Clinical laboratories must give patients access to their own lab-test results upon request, without going through the physician who ordered them, according to a new federal rule announced Monday by the Department of Health and Human Services.

The rule, first proposed in 2011, is part of an Obama administration effort to give patients more control over their own health information.

"Information like lab results can empower patients to track their health progress, make decisions with their health-care professionals and adhere to important treatment plans," said HHS Secretary Kathleen Sebelius.

The final rule amends two existing federal laws, the Health Insurance Portability and Accountability Act, known as HIPAA, and the Clinical Laboratory Improvement Amendments, or CLIA, which regulates most of the clinical testing labs in the U.S.

Patient advocacy groups had also pushed for the change.

"A number of patients are getting increasingly active in managing their own health care, and having a gatekeeper between them and their data is just baffling," said Deven McGraw, director of the Health Privacy Project at the nonprofit Center for Democracy & Technology.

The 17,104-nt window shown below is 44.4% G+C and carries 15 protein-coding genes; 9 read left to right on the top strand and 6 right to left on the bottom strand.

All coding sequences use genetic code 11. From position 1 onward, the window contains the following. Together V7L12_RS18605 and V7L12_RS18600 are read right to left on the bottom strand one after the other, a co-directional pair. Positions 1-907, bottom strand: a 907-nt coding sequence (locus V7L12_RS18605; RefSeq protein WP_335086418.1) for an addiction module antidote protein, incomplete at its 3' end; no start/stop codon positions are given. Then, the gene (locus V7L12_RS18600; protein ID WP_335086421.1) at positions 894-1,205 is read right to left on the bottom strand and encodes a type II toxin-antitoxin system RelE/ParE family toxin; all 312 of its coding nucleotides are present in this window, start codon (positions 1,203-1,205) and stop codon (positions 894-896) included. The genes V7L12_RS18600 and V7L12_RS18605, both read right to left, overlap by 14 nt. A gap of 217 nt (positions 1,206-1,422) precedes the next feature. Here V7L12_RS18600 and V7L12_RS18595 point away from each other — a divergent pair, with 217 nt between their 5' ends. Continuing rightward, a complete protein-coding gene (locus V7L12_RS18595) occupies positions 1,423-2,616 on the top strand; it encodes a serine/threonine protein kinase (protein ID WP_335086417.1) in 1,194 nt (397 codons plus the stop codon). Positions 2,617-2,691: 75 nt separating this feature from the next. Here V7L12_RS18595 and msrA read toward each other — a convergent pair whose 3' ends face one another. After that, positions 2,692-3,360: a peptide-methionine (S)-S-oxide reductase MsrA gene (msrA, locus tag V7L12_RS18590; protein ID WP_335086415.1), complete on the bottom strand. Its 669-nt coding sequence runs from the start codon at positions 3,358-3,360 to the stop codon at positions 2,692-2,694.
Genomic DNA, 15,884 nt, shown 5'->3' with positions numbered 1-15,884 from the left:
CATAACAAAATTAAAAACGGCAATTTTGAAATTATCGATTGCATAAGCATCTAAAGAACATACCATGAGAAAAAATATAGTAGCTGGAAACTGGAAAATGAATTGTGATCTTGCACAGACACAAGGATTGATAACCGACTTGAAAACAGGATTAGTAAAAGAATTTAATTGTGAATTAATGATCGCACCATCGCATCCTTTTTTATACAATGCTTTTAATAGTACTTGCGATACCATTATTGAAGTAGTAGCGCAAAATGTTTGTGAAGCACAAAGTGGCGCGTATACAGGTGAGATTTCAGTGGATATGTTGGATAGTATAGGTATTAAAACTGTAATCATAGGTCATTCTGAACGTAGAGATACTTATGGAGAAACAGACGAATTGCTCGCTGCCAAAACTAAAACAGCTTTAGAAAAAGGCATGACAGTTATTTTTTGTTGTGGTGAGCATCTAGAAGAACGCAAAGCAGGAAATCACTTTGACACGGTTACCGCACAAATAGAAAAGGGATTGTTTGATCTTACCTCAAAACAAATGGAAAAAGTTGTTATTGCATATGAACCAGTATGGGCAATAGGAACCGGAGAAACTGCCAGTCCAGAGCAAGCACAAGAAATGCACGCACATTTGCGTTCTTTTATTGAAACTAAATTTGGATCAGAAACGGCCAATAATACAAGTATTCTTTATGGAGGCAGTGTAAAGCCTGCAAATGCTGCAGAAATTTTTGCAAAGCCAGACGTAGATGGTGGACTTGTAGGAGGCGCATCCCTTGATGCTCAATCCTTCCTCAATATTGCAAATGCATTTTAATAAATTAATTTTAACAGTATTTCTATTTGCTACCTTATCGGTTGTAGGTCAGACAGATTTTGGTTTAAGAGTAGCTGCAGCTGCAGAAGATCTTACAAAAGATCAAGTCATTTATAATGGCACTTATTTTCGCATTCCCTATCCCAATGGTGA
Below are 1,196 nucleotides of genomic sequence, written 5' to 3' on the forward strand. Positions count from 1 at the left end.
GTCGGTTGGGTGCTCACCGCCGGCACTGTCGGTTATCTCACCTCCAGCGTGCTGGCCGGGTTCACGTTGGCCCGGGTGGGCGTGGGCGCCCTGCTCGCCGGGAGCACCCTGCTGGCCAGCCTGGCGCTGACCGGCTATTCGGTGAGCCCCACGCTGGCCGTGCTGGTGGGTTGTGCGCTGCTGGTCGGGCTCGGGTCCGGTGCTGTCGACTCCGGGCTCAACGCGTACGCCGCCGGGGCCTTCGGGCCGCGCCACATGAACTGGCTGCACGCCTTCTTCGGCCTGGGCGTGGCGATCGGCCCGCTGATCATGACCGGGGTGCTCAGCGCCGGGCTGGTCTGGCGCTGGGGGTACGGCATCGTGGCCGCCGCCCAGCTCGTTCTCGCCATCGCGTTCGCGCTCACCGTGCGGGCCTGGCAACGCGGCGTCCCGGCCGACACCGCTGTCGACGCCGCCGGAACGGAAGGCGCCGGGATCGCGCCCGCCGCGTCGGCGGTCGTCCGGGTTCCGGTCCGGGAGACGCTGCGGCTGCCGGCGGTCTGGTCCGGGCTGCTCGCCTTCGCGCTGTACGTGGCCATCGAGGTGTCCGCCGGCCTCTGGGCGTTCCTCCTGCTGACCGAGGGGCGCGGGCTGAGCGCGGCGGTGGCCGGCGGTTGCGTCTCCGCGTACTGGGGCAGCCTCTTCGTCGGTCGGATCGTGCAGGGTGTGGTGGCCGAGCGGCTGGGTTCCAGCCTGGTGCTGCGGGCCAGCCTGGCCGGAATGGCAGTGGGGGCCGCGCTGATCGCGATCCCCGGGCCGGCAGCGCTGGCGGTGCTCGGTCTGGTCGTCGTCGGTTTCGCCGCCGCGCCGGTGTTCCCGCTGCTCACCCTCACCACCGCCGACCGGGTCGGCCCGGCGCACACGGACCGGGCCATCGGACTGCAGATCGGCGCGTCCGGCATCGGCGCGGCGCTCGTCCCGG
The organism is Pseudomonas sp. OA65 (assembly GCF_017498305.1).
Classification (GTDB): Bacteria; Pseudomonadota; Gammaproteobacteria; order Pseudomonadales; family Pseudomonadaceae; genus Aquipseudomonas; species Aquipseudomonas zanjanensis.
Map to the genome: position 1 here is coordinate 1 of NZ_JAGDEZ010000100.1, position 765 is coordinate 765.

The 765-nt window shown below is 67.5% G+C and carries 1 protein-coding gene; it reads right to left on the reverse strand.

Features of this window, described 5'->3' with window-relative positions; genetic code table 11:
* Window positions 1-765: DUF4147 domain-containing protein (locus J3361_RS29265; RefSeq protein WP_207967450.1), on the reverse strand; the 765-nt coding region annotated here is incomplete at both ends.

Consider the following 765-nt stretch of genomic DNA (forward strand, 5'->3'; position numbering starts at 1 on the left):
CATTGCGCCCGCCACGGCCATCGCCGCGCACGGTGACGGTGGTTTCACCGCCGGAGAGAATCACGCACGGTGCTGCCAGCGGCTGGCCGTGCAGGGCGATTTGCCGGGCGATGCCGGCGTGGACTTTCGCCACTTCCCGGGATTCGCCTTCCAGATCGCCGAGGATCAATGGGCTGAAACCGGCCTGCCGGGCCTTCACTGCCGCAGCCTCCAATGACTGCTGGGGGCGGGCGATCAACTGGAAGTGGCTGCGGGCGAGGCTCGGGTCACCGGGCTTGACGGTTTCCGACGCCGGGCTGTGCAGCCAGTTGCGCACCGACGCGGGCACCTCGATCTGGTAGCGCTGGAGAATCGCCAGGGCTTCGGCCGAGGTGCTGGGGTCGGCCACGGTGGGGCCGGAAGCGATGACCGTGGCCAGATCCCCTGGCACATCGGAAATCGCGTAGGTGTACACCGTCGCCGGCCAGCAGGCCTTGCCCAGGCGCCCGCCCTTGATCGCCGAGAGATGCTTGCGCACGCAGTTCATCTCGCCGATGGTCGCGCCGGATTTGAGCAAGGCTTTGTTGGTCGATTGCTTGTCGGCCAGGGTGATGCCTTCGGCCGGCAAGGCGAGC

Studies show that between 7 percent and 26 percent of abnormal lab results are not communicated to patients in a timely manner. "I don't think it's intentional—doctor's offices get busy," McGraw said. "But patients may assume their test results are normal if they don't hear, and that's not always the case."

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